Cheaper Electricity, Gas for businesses from Utility Consultants and Energy Consultants based in Norfolk, UK

More Energy Savings with Cheaper Electricity Supply for Businesses

USC electricity brokers monitor the wholesale price market on a daily basis to ensure we give the best advice on cheaper electricity supply to commercial clients in an independent and impartial way. Our staff are trained to provide the best service possible to obtain the best electricity prices, facilitate the process and maximise energy savings for your business.

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We are totally dependent on electricity for our modern life and business activity. The energy industry is very volatile and is led by oil and gas prices which are subject to trading around the world responding to international events. In the UK more than 40% of electricity is generated by gas and nearly 18% by nuclear power. The current nuclear power stations are coming to the end of their viable lives resulting in a period of phased decommissioning. By 2020 only 6% of electricity will be produced by the current nuclear power plants. Whilst the government has made a decision to replace these, indicating they would like to see nuclear production increase to 30-35%, and also to increase the production of green energy, there is still a concern that the UK energy market will be dependent on external sources for some time to come.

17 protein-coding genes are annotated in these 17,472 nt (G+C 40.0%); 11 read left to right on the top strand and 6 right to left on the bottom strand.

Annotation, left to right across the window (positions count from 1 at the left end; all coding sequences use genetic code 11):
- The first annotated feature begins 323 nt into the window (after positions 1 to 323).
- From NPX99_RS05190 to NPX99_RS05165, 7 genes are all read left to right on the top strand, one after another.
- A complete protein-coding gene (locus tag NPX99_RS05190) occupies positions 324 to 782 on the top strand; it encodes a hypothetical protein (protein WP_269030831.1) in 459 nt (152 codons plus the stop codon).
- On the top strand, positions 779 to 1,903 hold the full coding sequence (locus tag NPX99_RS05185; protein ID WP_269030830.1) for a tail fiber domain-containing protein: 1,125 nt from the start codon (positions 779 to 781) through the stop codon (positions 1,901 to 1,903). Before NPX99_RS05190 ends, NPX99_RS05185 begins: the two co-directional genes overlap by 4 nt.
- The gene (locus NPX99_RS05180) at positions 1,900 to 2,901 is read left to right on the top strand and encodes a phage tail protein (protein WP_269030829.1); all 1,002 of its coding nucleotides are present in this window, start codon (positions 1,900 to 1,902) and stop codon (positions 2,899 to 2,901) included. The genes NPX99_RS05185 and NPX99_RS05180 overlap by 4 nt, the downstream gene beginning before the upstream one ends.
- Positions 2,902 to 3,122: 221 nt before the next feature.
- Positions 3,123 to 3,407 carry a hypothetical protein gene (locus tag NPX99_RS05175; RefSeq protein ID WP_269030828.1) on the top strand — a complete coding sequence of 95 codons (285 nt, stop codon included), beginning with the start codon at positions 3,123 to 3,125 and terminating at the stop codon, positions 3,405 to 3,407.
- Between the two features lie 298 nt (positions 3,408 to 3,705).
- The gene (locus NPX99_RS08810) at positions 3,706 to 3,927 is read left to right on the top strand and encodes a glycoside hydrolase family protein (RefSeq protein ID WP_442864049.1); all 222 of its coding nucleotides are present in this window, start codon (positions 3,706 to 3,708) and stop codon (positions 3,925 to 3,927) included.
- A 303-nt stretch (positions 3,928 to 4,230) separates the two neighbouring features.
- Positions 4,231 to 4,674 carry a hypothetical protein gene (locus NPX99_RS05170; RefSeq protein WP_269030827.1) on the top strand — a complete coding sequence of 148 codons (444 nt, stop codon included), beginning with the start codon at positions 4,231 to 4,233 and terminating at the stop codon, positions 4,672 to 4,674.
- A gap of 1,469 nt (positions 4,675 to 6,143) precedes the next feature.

This scenario is unlikely to guarantee future certainty for electricity prices. The wholesale price of electricity doubled from the beginning of 2003 to the end of 2005. It reduced considerably at the beginning of 2007 but has steadily increased since then peaking in 2008 followed by some reduction in 2009 and since then has been on an ever upward trajectory, with price rises predominately driven by the shift towards generation from renewable sources (Green Energy). Prices can vary every day by margins of 5% or more.

Electricity supply has a number of components which build up your charges as follows:-


Electricity is first made from fossil fuels, bio fuels, combined heat and power and harnessing natural resources.


The National Grid Company operates the transmission system through a high voltage network running along the length of the country. The National Grid also co-ordinates the running of all the major power stations in England and Wales. Its primary function is to ensure that demand from customers can be met at the lowest cost whilst the transmission system remains within its technical limits.


Electricity is taken off the high voltage system and distributed over low voltage networks to the consumer. There are fourteen distribution areas in England, Scotland and Wales but they are operated by a lesser number of network operators. The distribution companies are regulated through a price control mechanism by OFGEM (The Office of Gas and Electricity Markets)


The supply companies supply the end-users and are responsible for billing them appropriately for their electricity consumption.

For more information or to register a complaint contact OFGEM on